Nursing’s descriptions and adaptations of reflective processes have been clearly explored in a series of chapters in the classic Australian text edited by Gray and Pratt (1991) and you should read these as part of your continuing education as a nurse (Cox et al., 1991, Crane, 1991, Emden, 1991, Gray and Forsstrom, 1991 and Lumby, 1991). The authors explain how reflective processes bring theory and practice together, what forms they can take, and how they can be used by nurses in clinical, educational and research contexts.

The opening remark in Carolyn Emden’s brilliant contribution nicely captures the spirit behind these chapters: ‘Reflective practice is of pre-eminent interest to nurses’, she says, and ‘[t]o be a reflective practitioner suggests professional maturity and a strong commitment to improving practice—a reasonable aspiration for every registered nurse’ (Emden 1991:335). The work of Boud and his colleagues (1985), which was mentioned earlier, plays an important role here. Emden (1991) explains how his three phases of reflective learning—preparatory, experiential and processing—can be undertaken by you, in your workplace, and provides actual examples of nurses’ ‘field notes’, or written reflections. For Emden (1991), as for most nurse authors, reflective processes are inextricably tied to the ‘critical social science paradigm’—that is, the politically informed approach we have noted above, which is interested in identifying and changing irrational, oppressive or counterproductive beliefs and practices (Kemmis 1985).

Historically, the most important exemplars of this approach in Australian nursing were the School of Nursing at Deakin University, where reflective processes and critical social theory were used as the basis for the undergraduate nursing curriculum from 1988, and subsequently formed part of the Master of Nursing Studies degree, and the Flinders University of South Australia, where they formed part of the Master of Nursing degree from 1991. Most Australian nurse scholars who have written about these topics are in some way linked to these two schools.

Emden (1991) summarises the ways in which reflective processes have the effect of ‘educating the emotions’. Reflective processes should be mutually encouraged, and there is an educative element, as you help others by recognising and responding to their needs and sensitivities, as well as your own; reflective processes also help you come to terms with the uncertainty of clinical practice and with its inevitable injustices and inadequacies. Clinical practice is never perfect; it is always constrained by resource shortages and by the failings of the system and those who work in it. It is part of the human condition that we cannot do everything right all the time, and that things sometimes go wrong. Reflective processes enable us to face up to this reality, but at the same time challenge us to overcome the obstacles and aspire to the best possible standards of practice. They contribute to our development as thinkers, practitioners and as people; that is why Emden (1991) referred at the outset to them being the hallmark of the mature professional.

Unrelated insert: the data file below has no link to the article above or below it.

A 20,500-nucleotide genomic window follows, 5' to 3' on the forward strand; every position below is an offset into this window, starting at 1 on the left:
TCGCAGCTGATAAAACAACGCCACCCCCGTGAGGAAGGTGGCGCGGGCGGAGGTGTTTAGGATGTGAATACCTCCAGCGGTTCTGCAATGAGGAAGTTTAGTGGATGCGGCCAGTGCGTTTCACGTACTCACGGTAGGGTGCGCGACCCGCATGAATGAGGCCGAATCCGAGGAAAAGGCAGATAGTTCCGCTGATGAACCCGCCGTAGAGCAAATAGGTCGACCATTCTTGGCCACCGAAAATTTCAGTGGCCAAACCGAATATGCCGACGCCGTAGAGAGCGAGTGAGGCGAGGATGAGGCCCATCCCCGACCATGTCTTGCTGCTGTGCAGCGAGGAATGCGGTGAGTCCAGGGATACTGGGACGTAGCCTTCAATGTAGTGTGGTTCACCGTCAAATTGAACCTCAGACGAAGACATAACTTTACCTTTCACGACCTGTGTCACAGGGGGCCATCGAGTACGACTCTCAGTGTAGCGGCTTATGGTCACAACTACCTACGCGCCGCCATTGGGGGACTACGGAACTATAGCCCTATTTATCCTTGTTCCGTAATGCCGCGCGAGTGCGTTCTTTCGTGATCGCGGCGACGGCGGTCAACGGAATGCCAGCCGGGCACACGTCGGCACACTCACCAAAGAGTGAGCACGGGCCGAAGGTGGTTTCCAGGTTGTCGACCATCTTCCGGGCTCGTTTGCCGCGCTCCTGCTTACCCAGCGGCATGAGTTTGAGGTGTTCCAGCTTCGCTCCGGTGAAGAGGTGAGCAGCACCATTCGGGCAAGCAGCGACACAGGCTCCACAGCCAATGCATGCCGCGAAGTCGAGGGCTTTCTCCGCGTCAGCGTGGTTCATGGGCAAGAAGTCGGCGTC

We have referred already to some of the benefits that derive from reflective processes, but let us now discuss these in more detail. Freire (1972) insisted that action and reflection must work together, and we can agree with Emden when she describes action as a ‘key outcome’ of reflection. ‘Action’ can take many forms. For example, when you reflect upon your practice world and become sensitive to its inadequacies and injustices, you are most likely to want to do something about them, especially as you consider them in relation to individuals’ rights. In contrast, action might involve improving your own clinical skills; your reflections having alerted you to shortcomings in your attitudes or skills, and you take action to bring them to a higher standard.

Another benefit of reflection is that it can help you elucidate the theory–practice relationship. Critical social theory insists that this relationship is ‘reflexive’; in other words, theory feeds into your practice, and practice informs your theory. This supports the suggestion by nurse theorists Walker and Avant (1983) that reflective processes can be used to help develop clinical practice by helping you to recognise, evaluate and refine your personal nursing theories (i.e. your beliefs about nursing and clinical practice). Indeed, much of Emden’s (1991) chapter is about how to use reflection to help elucidate and develop your own theory of nursing. Since critical social theory is closely tied to these conceptions of reflection, it is widely argued that any theory of nursing developed in this way should be consistent with critical social theory, and many nursing scholars have attempted to show how this can work (good places to begin exploring this topic are Holter (1988) and Crane (1991)). This link has become more difficult to sustain, however, as critical social theory has been the subject of criticism in light of alternative ways of thinking about social structures and processes, including ‘poststructuralism’ and ‘postmodernism’ (Holmes 1995).

Another positive outcome of reflection, which follows on from its role in the ‘education of the emotions’ noted above, is that it sensitises us to the plight of the less fortunate and marginalised people in society. We become more sensitive to the suffering, courage and determination of people who are faced with serious illness, and to the problems faced by those who are oppressed, such as mentally disordered and intellectually disabled people, and people who belong to ethnic and religious minorities. This increased sensitivity impels you towards greater engagement with such people, and a willingness to become involved in their problems. Not only are you aiming to improve your clinical performance with all your patients, but also to act as their support and advocate. You are not only motivated to question inadequate practices, but also to generate possible strategies for improvement. Even though it may be challenging, you will find that you cannot do otherwise, and you will enjoy increased levels of job satisfaction because this heightened level of engagement is intrinsically rewarding.

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Oct 29, 2016 | Posted by in NURSING | Comments Off on 8. Reflective practice